MMR is an evolutionally conserved process and plays an important role in genome stability, DNA replication fidelity, and mutation avoidance, all of which lead to normal biological processes.41 However, MMR deficiency leads to an MSI phenotype, which is an indicator of genetic hypermutability.42 TMB is a quantitative biomarker that reflects the total number of somatic mutations harbored by tumor cells. Some studies have demonstrated that MMR deficiency, MSI, and TMB are not only prognostic biomarkers for human cancers, but are also predictors of immunotherapy efficacy. For example, the immunotherapy-based anti-PD-1 cancer treatment has been approved for patients whose cancers exhibit MMR deficiency or MSI.43 In addition, a high TMB indicates good outcomes of immune checkpoint blockade therapy in diverse cancers.44 In the present study, our analysis demonstrated that FTO expression was markedly correlated with MMR gene expression and MSI in different types of cancers. Besides, FTO expression was also correlated with TMB in 13 cancer types. Furthermore, DNA methylation, as the most studied aspect of epigenetics, plays a significant role in the regulation of gene expression, and some studies have confirmed that DNA methyltransferase inhibitors can improve the anti-tumor immune response.45,46 Our findings revealed that the expression of FTO was associated with methyltransferase levels in 32 cancers. Hence, aberrant FTO expression, which is highly related to MMR deficiency, MSI, TMB, and DNA methyltransferases, may be a hopeful tumor biomarker used to select patients for the immune treatment. Taken together, compared with reported biomarkers, such as eEF2K,47 NTRK3,48 and HSPA7,49 which predict the prognosis of a single cancer, FTO may serve as a prognostic and immune biomarker for more cancers. However, further experiments are needed to confirm these findings.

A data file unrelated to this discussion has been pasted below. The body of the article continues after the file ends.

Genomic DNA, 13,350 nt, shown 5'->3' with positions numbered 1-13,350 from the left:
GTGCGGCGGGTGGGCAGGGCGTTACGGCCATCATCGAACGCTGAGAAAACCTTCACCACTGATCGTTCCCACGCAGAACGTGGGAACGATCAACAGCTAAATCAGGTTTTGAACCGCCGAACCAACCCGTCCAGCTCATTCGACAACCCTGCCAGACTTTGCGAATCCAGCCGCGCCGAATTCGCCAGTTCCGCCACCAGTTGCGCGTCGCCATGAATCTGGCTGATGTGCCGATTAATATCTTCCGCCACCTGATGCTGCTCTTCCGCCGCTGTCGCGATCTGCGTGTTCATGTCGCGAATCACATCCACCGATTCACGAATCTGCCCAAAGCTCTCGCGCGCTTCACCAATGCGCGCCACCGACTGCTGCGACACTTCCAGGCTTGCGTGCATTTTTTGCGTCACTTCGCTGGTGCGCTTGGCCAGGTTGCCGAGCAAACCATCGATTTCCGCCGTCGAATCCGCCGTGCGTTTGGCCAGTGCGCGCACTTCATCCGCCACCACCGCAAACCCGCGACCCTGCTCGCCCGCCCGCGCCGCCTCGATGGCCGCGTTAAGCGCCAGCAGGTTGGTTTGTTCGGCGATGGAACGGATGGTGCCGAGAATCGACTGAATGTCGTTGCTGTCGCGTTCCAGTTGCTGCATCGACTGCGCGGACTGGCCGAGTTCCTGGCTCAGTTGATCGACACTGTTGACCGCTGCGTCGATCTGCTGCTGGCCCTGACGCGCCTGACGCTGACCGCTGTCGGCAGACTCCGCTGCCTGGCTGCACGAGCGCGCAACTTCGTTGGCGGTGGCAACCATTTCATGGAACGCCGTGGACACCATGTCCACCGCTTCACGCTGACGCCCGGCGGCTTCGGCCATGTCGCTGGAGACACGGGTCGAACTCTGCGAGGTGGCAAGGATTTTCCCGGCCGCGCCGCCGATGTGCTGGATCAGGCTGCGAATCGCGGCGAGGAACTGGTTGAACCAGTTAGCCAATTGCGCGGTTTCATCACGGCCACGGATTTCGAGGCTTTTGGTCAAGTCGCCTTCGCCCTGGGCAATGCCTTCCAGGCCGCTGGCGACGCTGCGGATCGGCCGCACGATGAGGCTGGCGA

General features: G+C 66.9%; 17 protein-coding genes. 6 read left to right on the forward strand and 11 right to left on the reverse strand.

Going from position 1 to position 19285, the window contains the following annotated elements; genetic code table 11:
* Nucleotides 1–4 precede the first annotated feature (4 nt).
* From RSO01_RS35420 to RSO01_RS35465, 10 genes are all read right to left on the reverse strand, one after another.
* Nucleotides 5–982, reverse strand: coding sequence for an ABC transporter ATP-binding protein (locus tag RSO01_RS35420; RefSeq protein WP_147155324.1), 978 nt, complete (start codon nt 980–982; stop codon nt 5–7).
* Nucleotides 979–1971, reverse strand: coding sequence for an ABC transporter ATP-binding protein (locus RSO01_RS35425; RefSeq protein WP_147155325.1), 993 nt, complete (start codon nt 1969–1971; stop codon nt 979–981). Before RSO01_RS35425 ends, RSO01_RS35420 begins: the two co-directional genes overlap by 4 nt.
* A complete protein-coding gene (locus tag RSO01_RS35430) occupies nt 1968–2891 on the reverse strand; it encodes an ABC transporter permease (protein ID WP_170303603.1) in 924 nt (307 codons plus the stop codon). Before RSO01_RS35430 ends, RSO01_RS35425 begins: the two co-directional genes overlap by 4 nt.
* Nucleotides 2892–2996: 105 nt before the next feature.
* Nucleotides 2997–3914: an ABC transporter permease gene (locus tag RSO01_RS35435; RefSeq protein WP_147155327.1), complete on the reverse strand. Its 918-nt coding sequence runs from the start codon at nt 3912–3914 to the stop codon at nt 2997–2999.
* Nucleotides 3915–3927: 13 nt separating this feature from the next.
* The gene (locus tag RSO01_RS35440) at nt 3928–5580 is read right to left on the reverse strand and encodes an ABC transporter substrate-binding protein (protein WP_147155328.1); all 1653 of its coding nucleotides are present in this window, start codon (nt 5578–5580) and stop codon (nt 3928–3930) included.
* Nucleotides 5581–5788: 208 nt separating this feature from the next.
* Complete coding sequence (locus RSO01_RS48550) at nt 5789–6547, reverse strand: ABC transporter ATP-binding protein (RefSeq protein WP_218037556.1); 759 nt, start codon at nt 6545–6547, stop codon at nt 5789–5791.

Abnormal Wnt signaling pathways play an important part in maintaining homeostasis and are involved in the pathogenesis of many diseases. In particularly, there is mounting evidence that Wnt signaling may regulate immune cell infiltration in the TME. For example, activation of the Wnt signaling pathway is frequently associated with poor spontaneous T cell infiltration in most cancers.50 In addition, Wnt signaling has been implicated in the development of NK cells and NK T cells.51 In this study, we not only determined that FTO was significantly enriched in the Wnt signaling pathway, but we also verified the correlation of FTO expression with the expression of key molecules in the Wnt signaling using a comprehensive bioinformatics analysis. Furthermore, a number of m6A-related methylases were identified by analyzing the PPI network of FTO, however, the underlying mechanisms remain elusive and warrant further exploration in the future.